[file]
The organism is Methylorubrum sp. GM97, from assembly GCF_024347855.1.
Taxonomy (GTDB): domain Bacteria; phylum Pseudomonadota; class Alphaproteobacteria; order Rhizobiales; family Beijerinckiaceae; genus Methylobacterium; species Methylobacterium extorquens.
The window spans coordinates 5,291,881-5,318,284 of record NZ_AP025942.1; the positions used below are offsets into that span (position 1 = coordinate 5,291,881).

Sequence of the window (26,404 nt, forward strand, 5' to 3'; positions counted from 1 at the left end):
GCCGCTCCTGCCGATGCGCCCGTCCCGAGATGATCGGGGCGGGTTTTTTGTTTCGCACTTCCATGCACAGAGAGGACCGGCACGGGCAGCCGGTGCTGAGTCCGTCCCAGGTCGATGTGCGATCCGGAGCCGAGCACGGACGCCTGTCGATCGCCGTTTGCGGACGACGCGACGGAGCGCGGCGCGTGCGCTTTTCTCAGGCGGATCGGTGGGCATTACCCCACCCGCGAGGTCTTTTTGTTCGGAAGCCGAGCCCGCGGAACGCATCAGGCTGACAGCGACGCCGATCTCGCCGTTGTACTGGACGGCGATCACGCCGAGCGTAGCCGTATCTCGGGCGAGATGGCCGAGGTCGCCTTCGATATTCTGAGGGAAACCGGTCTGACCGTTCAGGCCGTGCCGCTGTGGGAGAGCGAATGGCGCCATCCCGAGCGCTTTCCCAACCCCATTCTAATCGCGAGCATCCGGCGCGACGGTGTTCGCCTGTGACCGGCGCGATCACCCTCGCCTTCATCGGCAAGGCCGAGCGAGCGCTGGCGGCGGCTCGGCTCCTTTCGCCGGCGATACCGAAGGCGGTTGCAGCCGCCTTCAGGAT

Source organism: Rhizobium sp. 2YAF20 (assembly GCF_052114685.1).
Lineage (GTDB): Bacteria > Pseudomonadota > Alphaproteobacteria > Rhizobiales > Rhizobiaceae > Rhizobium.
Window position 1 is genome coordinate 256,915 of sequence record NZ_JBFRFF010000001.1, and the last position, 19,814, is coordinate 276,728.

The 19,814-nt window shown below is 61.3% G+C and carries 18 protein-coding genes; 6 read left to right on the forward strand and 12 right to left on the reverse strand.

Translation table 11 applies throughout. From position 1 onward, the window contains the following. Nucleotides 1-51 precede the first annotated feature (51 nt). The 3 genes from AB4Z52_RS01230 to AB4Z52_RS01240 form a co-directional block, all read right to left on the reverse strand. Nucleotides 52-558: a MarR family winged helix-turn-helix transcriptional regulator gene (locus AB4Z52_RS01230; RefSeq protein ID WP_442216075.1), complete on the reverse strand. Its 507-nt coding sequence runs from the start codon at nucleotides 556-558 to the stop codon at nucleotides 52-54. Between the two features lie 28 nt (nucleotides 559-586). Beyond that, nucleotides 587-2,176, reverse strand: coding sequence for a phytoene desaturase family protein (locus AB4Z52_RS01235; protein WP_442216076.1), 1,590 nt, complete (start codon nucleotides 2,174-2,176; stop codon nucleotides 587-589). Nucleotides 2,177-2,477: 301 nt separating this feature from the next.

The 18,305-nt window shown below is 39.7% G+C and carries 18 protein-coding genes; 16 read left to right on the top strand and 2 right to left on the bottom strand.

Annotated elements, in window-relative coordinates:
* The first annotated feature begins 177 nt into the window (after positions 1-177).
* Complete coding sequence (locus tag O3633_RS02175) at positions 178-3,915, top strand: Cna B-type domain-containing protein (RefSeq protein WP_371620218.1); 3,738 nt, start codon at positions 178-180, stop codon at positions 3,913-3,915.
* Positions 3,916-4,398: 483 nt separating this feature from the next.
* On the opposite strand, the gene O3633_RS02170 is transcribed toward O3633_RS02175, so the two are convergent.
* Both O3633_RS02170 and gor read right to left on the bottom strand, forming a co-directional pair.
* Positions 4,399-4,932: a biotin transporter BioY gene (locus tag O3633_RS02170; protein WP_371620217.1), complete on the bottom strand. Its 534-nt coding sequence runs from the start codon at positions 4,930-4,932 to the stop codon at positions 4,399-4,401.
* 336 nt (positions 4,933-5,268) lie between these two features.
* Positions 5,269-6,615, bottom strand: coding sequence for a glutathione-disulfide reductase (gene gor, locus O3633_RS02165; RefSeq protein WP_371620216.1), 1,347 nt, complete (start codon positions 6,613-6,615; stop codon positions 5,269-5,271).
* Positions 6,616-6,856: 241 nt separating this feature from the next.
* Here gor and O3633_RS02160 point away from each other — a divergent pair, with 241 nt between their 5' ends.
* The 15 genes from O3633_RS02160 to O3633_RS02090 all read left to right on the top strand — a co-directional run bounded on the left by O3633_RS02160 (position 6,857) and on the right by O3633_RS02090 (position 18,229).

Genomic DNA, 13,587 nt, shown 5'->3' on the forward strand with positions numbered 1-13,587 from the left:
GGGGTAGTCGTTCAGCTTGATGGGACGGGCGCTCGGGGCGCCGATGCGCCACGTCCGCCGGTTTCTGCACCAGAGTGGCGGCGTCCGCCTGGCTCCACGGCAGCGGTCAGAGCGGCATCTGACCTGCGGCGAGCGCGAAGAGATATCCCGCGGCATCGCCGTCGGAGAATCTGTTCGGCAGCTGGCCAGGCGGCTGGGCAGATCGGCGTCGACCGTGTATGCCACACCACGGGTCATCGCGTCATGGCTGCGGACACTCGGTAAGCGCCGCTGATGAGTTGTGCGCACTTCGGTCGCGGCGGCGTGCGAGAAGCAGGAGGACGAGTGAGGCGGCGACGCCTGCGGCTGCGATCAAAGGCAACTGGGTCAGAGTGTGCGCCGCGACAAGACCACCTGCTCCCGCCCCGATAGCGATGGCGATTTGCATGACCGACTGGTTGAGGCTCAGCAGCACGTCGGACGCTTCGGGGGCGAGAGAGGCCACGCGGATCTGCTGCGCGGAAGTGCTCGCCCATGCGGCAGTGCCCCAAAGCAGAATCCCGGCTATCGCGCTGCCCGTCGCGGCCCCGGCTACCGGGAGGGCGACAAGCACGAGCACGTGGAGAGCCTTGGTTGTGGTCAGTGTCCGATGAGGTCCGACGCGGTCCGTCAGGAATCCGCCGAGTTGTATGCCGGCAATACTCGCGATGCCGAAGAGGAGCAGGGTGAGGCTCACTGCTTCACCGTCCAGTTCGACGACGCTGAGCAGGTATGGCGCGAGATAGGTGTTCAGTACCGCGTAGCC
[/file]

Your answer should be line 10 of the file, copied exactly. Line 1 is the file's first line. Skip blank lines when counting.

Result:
Translation table 11 applies throughout. From position 1 onward, the window contains the following. Nucleotides 1-51 precede the first annotated feature (51 nt). The 3 genes from AB4Z52_RS01230 to AB4Z52_RS01240 form a co-directional block, all read right to left on the reverse strand. Nucleotides 52-558: a MarR family winged helix-turn-helix transcriptional regulator gene (locus AB4Z52_RS01230; RefSeq protein ID WP_442216075.1), complete on the reverse strand. Its 507-nt coding sequence runs from the start codon at nucleotides 556-558 to the stop codon at nucleotides 52-54. Between the two features lie 28 nt (nucleotides 559-586). Beyond that, nucleotides 587-2,176, reverse strand: coding sequence for a phytoene desaturase family protein (locus AB4Z52_RS01235; protein WP_442216076.1), 1,590 nt, complete (start codon nucleotides 2,174-2,176; stop codon nucleotides 587-589). Nucleotides 2,177-2,477: 301 nt separating this feature from the next.